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the potential of a seed

Hello, my name is Angi and I’m a seedaholic.


They say admitting it is the first step to recovery. But, I’m not so sure I want to be recovered. There’s just something about seeds.

When I pass by those little stands of seeds at the store (and it seems like every store is in the seed selling business these days) I just can’t help but think of all the potential in those little packets.

Those little packets have the potential to feed my family organic, nutritious food. They have the potential to cut my grocery bill so I can use the extra for other things. They have the potential to give purpose to this little plot of earth we have been given to care for. They have the potential to give enjoyment and beauty. They have the potential to help us be producers and not just consumers. Those little packets have lots of potential.

And so , as I put that little packet in my basket, I dream of all that could happen.

But little packets of seeds aren’t my only weakness. Flowers that have “gone to seed” are also a weakness. My children don’t really get it when I ask them to grab a couple of seeds off the amazing passion flower vine growing downtown. Or when we pull off on the side of the road to collect a few wildflower seeds. I envision passion flower vines on our fence and a wildflower patch near our bees. Those few seeds have lots of potential.

But potential is not realized if it isn’t put to work. So, last week we pulled out the soil block builder and got to work. We filled 3 trays and each tray holds 50 blocks. Here’s what we started…

  • 80 heirloom tomatoes (thanks to Baker Creek Seed Co., I’ll be doing a full review a little later) The varieties included, Emerald Apple, Mountain Yellow, Ponderosa Pink, Yellow Hughes, White Queen, Cherokee Purple, Jersey Devil and Casedys Folly.
  • 5 sweet 100s cherry tomatoes
  • 5 Roma tomatoes
  • 5 cilantro
  • 5 basil
  • 5 yellow squash
  • 5 zucchini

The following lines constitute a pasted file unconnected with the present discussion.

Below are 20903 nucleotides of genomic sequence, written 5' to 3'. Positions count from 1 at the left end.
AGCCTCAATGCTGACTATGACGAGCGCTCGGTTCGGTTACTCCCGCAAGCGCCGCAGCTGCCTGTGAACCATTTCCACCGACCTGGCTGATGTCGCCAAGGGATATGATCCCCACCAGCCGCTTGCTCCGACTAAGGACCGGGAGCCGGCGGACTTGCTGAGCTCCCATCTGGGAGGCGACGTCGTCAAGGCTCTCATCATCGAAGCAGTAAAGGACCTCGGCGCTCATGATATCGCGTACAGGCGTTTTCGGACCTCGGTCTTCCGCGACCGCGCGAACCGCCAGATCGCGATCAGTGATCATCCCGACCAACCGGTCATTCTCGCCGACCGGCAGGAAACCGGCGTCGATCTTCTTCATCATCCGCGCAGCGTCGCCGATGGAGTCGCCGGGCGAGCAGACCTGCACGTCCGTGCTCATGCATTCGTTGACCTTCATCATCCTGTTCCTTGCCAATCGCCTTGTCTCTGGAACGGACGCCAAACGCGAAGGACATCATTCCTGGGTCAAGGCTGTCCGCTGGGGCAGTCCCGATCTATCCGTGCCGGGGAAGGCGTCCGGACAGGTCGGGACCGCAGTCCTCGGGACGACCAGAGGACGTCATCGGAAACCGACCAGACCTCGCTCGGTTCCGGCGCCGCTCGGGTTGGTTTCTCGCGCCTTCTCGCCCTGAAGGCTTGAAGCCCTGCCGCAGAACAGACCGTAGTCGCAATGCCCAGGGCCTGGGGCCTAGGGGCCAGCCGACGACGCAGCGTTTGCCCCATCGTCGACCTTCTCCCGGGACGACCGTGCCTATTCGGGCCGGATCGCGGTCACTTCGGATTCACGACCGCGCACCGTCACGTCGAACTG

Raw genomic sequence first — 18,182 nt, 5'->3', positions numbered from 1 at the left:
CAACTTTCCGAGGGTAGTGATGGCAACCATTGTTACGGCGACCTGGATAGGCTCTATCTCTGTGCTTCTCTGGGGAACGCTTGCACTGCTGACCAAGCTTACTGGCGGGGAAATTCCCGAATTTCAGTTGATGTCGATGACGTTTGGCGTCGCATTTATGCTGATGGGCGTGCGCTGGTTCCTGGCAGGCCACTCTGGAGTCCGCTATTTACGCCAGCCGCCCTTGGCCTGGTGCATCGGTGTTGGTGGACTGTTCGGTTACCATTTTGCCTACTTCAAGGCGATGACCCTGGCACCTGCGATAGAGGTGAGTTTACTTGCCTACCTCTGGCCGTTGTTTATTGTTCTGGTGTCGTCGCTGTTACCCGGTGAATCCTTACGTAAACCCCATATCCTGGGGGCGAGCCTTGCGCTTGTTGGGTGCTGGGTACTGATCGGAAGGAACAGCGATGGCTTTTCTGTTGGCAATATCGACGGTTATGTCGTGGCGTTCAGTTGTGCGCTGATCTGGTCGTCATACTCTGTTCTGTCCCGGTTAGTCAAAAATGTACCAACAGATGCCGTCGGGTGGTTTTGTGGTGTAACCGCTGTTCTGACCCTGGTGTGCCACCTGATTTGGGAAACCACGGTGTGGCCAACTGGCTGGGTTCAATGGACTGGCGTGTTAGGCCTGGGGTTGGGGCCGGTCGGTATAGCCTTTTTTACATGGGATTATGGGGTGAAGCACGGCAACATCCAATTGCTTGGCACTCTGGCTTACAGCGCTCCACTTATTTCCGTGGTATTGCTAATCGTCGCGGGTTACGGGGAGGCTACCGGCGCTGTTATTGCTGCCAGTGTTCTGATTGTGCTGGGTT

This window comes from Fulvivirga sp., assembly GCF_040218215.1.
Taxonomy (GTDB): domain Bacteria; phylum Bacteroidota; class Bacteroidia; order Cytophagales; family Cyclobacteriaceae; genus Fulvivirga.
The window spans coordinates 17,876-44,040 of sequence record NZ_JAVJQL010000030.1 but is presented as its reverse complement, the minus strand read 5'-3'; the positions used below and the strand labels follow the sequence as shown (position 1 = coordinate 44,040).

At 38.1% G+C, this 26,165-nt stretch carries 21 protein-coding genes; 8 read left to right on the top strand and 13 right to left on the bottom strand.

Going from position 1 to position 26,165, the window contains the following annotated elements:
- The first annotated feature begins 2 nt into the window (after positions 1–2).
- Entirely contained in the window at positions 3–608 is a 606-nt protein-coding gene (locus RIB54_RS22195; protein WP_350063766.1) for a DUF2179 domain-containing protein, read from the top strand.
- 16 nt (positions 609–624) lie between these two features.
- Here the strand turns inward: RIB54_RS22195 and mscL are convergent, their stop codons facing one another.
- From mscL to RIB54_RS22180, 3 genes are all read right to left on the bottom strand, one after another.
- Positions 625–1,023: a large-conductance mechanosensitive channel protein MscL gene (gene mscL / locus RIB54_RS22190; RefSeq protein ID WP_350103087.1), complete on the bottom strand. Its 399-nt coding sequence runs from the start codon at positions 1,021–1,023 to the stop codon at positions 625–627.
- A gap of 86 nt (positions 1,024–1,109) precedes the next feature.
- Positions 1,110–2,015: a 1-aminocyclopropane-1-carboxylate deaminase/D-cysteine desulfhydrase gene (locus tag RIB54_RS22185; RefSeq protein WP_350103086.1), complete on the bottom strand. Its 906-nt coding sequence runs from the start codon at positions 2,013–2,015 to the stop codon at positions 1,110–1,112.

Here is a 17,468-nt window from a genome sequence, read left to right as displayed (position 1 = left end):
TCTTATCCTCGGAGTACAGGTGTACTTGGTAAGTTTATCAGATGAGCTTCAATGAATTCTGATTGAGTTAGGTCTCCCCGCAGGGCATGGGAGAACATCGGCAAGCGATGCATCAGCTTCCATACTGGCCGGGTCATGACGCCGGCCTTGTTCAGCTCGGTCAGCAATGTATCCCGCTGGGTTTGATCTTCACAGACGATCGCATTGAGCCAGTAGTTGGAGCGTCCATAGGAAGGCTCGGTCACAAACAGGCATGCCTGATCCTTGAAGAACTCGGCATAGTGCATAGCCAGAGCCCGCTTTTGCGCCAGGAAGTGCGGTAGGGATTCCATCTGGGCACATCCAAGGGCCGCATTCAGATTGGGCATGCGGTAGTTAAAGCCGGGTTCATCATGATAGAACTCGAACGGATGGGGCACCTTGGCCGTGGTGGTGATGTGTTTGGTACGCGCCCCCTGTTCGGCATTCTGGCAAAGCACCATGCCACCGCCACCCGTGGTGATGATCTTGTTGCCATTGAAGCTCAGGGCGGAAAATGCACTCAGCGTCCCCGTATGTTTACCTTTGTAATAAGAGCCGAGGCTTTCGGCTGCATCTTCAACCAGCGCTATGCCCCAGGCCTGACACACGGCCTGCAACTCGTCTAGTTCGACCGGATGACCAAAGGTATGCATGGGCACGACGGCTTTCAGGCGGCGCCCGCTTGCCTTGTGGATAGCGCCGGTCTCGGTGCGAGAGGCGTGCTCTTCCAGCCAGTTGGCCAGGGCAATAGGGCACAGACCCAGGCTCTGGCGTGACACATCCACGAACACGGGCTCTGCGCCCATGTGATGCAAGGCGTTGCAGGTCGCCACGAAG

• 2 pablano peppers
  • 2 Cuban peppers
  • 2 Anaheim peppers
  • 4 banana peppers
  • 6 pickling cucumbers
  • 4 slicing cucumbers
  • 10 Nasturtiums
  • 10 Marigolds

Then we started small pots of…

  • lavender
  • chamomile
  • calendula
  • stevia
  • purple cone flowers

I recorded everything on the Seed Sowing/Starting page in my Gardening Notebook. I’m really enjoying filling up the blank pages with plans and records for this year.

I tested our ground temperature, it was 63 degrees (I used one of our meat thermometers). So technically, it’s warm enough to plant beans. I really want to plant a huge amount this year so I will have enough to can them. But a farmer friend told me it’s too early and to wait. oh, the dilemma.

Do you get swept away by the potential in seeds?

This post is shared at Chicken Chick’s Blog Hop, Barn Hop, Take it On Tuesday, Backyard Farming Connection, 

{This post contains affiliate links. Read my disclosure policy here.}

Thanks for sharing with your friends!


Tuesday 5th of February 2013

lol. i know how you feel. i pick seeds from ANYWHERE (pretty much) uptown downtown. no matter... 90% of the time, one of my kids are with me. adults. they are so embarressed and laughing at me every single time. hey, you should see my yard:)


Tuesday 5th of February 2013

I soooo know what you are talking about! I have already ordered seeds from Baker Creek twice already! And wild Boar farms and 3 other places that the names escape me at the moment! LOL


Monday 4th of February 2013

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Rachel E.

Monday 4th of February 2013

I'll have to admit, I am a bit overwhelmed with this gardening thing. But, I will have a go at it. We have a bit more time, but I feel as if I am running out of it. I still haven't found time to plan it.


Monday 4th of February 2013

Rachel, if I were just beginning and pregnant I would just keep it real simple the first year. Here's some things I'd do....1. find a small area that gets sun and either till it up, double dig it or build a couple of 4X8' boxes and fill them soil and compost. (depending, of course, when it's warm enough to work outside)

2. focus only on things that my family really likes. For me that would be 1 cherry tomato plant, 3-4 tomato plants (you probably won't be doing a lot of canning with a new baby and all), 2 squash , 2 zucchini, 4-6 pole beans (vine green beans), 2 cucumber plants, 2-3 swiss chard plants(won't go bitter until the temps rise of 90 degrees, maybe one bunch of onions, 1-2 pepper plants and some carrots for fun. You could get all that in 2 4X8' with room to spare.

3. Other than the carrots I would buy transplants at the local nursery instead of messing with seeds.

With this you won't get a lot extra to preserve but you should get enough to feed your family without feeling overwhelmed.

elle mental

Monday 4th of February 2013

It has been a long time since I have seen anyone using home made soil blocks! I have had my soil blocker for 20 years and I am a devoted fan! I enjoyed your post and will come back to check out some more, but it is 2:30 a.m. so I think it is time to turn in! BTW I have a blog on homesteading if you are interested come and check it out!


Monday 4th of February 2013

wow, I didn't know that the soil blocker was that old. I've only had one for a couple of years, but I love it.

Thanks for stopping by. I'll have to check out your blog.